“Training humans is hard,” he said. “You’ve got people coming here maybe six or seven years, and they have their favorite guy who parks them across the street. I don’t know how you break that.”
The amphitheatre was originally built in 1965 to commemorate St. Augustine’s 400th anniversary. In 2002, St. Johns County made the decision to invest in refurbishing it — a process that took nearly five years.
Murphy said he hasn’t really investigated how the parking shortage even came about in the first place. He said there were at least 2,000 seats in the original venue but perhaps the surrounding lands weren’t as developed and traffic along that stretch of A1A wasn’t as busy. He said while everything may seem to be escalating, the amphitheatre has only scheduled four more shows than it did last year.
Mark Jones, a long-time resident on Crassoldi Street, across A1A from the Elks Lodge, said he’s a big fan of the amphitheatre but the parking problem — and the mini economy that has sprung from it — has gotten out of hand.
“Nobody likes it but the people who are doing it,” he said. “It’s far from a garage sale. I’ve had enough of it.”
He said the house next to him was bought on foreclosure last year and leveled to make room for up to 100 cars on nights where the Amphitheatre experiences overflow. Another property nearby, consisting of a house on one lot and, basically, an unimproved parking lot on the other, has also been packing them in.
“There’s nothing out there, just parking lot,” he said. “I know that ain’t right. Anyone with any judgment looking at it would think the same thing.”
He said the area is zoned residential and should be treated as such. To the contrary, he said lot operators are charging up to $20 a spot. Some even wear reflective vests and wave lighted directional sticks or flashlights.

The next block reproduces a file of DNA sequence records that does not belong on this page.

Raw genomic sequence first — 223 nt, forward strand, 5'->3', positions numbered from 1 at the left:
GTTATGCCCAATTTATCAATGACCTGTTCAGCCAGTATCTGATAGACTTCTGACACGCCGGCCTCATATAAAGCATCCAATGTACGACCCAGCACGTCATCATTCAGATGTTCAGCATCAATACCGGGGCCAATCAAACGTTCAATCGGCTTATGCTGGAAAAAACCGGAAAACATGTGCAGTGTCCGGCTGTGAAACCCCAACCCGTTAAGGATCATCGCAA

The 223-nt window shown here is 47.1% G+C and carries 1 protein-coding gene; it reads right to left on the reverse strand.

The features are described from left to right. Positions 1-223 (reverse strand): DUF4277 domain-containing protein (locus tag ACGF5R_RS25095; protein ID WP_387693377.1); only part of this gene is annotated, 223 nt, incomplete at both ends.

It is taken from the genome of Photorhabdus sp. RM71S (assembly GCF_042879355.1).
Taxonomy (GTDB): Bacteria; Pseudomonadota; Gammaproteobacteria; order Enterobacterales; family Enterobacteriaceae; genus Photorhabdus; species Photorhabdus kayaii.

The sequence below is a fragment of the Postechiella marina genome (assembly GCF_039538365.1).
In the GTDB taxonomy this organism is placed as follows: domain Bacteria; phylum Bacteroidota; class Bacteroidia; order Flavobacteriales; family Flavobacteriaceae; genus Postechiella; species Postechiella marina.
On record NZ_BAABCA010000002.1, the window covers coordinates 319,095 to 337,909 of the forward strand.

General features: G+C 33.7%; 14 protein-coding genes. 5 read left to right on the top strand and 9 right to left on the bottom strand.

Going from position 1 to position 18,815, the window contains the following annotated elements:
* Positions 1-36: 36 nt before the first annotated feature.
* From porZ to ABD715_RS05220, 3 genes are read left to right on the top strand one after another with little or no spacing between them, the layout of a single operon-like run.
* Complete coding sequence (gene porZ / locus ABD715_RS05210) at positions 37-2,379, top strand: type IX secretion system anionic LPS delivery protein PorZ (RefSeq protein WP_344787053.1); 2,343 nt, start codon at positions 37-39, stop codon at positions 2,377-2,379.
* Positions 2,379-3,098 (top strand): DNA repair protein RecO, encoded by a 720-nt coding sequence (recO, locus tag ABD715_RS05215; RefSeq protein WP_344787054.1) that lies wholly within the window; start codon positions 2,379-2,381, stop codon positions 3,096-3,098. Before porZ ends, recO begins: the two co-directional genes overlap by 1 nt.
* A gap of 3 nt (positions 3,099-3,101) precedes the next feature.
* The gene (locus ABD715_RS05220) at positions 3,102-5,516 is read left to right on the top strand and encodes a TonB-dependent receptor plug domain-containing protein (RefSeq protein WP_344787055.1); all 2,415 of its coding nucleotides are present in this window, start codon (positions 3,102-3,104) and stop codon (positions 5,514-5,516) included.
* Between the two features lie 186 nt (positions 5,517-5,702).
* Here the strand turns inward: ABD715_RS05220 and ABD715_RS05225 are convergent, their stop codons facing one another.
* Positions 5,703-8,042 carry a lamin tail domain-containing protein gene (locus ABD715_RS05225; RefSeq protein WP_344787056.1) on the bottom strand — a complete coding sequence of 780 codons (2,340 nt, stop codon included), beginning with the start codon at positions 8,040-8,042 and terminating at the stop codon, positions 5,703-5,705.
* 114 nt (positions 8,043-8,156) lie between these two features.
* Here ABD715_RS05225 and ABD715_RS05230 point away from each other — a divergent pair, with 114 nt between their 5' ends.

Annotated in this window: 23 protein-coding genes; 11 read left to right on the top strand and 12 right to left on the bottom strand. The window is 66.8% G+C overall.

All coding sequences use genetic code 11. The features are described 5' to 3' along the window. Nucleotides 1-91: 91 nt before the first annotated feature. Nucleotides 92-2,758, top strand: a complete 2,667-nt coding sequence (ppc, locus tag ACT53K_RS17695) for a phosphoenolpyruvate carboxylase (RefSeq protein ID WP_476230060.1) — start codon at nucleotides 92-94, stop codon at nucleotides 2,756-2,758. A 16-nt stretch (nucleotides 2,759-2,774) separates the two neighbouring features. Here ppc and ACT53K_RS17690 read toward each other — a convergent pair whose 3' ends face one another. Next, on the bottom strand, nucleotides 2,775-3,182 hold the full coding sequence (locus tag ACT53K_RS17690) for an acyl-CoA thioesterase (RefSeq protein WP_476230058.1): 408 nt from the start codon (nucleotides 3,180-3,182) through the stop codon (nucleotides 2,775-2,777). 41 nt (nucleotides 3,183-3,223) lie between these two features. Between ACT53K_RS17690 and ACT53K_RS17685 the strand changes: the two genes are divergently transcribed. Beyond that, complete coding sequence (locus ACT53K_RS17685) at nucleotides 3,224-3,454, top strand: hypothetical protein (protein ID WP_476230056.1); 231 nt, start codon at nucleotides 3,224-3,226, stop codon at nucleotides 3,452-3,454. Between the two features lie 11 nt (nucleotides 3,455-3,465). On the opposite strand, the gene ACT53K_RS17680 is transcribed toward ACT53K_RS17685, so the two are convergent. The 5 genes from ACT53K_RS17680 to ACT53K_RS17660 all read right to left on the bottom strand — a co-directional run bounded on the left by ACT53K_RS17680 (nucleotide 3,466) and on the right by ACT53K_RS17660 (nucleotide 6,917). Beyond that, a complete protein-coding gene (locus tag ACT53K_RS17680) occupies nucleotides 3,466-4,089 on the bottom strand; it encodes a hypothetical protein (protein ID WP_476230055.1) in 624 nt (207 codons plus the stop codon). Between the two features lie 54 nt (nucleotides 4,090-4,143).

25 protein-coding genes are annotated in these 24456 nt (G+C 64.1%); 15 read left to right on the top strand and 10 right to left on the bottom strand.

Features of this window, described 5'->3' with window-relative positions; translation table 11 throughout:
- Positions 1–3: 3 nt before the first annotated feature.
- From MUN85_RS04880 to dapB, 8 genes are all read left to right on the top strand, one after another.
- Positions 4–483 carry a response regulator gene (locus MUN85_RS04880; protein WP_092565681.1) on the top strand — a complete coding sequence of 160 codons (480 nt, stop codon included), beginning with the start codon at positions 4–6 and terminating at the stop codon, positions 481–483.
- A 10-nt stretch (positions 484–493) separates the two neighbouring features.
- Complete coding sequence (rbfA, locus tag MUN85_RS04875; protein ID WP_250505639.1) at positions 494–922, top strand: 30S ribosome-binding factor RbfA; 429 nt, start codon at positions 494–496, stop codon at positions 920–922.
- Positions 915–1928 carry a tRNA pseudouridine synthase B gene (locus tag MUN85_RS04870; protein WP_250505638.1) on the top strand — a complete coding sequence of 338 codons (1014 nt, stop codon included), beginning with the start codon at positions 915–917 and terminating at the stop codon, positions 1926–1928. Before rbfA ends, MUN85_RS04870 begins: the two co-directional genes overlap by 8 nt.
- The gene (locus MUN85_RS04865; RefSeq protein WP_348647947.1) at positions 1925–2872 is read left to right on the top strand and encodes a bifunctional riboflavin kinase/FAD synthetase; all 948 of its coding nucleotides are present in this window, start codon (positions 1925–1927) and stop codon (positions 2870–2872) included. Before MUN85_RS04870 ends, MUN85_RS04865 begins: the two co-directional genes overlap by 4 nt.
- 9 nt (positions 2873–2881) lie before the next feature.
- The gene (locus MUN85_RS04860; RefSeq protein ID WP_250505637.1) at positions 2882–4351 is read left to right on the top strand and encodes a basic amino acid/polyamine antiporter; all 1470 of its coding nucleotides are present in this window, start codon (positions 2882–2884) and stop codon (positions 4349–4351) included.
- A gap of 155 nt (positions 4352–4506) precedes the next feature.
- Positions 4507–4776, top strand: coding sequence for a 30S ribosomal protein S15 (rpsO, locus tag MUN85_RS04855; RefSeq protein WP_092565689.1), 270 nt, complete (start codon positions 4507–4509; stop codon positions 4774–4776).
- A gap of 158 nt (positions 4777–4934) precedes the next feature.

“They wear this stuff like they’re working at the Jacksonville Coliseum,” Jones said. “There’s a 30-foot flag that says ‘parking.’ There’s trash here and there. It’s like a luau every night.”
He said he’s seen law enforcement give tickets to cars parked on the rights of way, but not on property.
In terms of either enforcing or toughening ordinances on paid parking in residential neighborhoods, Murphy said the amphitheatre has mostly stayed out of that discussion.
“We’re doing everything we can to contain,” he said.
County spokesman Michael Ryan said the amphitheatre, county code enforcement and the sheriff’s office have all looked at the laws and ordinances on the books and found the lots are legal.
“The bottom line is they don’t meet the definition of a business as St. Johns County defines it,” Ryan said. “They’re not governed by our business ordinances.”
He said it’s legal to park cars in your front yard as long as there’s access and cars are parked in the correct direction and not impeding traffic.
While appreciative of the amphitheatre’s efforts to curb the problems, Jones said he suspects no one who’s in the market for a quick, easy spot is paying any attention to the signs.
“They’ve been trying that and it hasn’t worked,” he said. “I can be patient and I can be patient, but that’s just absurd.”